RICHMOND, Va. (CBSDC) — Redskins coach Jay Gruden described offensive lineman Kory Lichtensteiger as a natural center earlier in training camp.
The quote had the whiff of a backhanded compliment to Lichtensteiger, who was the starting left guard for Washington the past four seasons – one of those cut short by injury – but is now adjusting to a full time move to center.
“I don’t know. ‘Natural’ center? I think I’m more of a natural center because I’m only 6-2,” Lichtensteiger joked. “You can’t be a ‘natural’ anything else on the offensive line. But you try to use your quickness and speed and brains. Just try to be in the right spot.”
After a rough first day on July 24, where the weather played havoc with the quarterback-center exchange, Lichtensteiger is making progress toward that goal. A center coming out of Bowling Green in 2008, he’s spent the majority of his career at guard and started the last 32 games there for the Redskins.
“It’s not easy sometimes for a guard to move into center, but [Lichtensteiger is] a natural center in my opinion,” Gruden said last week. “He’s got great movement obviously, he’s done good with the calls, and of course the snaps have been solid. We had two fumbled snaps the first day in the rain, other than that, in the OTAs and today, everything has been clean. I am very happy with Kory’s progress.”
Lichtensteiger put on weight during the offseason and is now listed at 6-2, 296, up from his listed 284 pounds in 2013. He has played center in a handful of preseason games and found himself there during a regular season game against Cleveland in 2012 when starter Will Montgomery got hurt.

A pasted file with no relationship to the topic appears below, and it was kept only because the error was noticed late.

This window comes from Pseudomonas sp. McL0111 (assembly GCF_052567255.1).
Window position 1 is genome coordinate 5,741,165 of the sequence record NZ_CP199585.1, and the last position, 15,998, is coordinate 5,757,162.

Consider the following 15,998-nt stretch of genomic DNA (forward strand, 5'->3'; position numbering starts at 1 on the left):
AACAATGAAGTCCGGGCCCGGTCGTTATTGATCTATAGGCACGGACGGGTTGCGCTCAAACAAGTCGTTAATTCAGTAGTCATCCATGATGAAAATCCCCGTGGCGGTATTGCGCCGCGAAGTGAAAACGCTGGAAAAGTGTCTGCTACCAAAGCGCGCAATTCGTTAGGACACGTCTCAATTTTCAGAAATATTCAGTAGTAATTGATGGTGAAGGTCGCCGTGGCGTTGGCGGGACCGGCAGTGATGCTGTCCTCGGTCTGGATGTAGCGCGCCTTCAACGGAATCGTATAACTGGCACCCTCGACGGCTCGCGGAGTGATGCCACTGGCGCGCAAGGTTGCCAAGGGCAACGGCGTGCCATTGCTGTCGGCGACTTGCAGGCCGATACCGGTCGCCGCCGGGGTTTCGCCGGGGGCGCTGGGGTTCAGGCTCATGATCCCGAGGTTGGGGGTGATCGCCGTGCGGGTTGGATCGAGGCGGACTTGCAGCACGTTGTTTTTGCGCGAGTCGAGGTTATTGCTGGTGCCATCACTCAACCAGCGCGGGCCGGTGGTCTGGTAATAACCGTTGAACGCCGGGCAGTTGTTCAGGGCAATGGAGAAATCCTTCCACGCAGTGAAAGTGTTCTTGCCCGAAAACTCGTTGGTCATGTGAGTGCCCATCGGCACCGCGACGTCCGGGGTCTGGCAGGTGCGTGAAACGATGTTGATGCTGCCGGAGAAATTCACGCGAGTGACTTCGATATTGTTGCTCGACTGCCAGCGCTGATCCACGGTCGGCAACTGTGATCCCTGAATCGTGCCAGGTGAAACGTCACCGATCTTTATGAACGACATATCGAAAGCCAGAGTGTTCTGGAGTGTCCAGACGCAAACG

Otherwise, his experience at that spot is limited to practice reps. Lichtensteiger is responsible for calling out blocking assignments and making sure linemates Trent Williams, Shawn Lauvao, Chris Chester and Tyler Polumbus – plus any reserves forced into action – are all on the same page.
Lichtensteiger has been a mainstay in Washington since 2010, starting 51 of 53 games that he was healthy enough to appear in. Lichtensteiger’s 2011 season was cut short five games into it when he tore his ACL and MCL and his meniscus. It made for an arduous recovery period of almost eight months, but he was ready in time for the following season and hasn’t missed a game since. The position change isn’t an easy assignment. But he’s ready for the challenge.
“I’ve been playing in the NFL for a while so I already know what kind of speed and competition you’re going against every day,” Lichtensteiger said. “But it’s different trying to transport a football from Point A to Point B before you do anything else. It’s been fun, though. I like it.”
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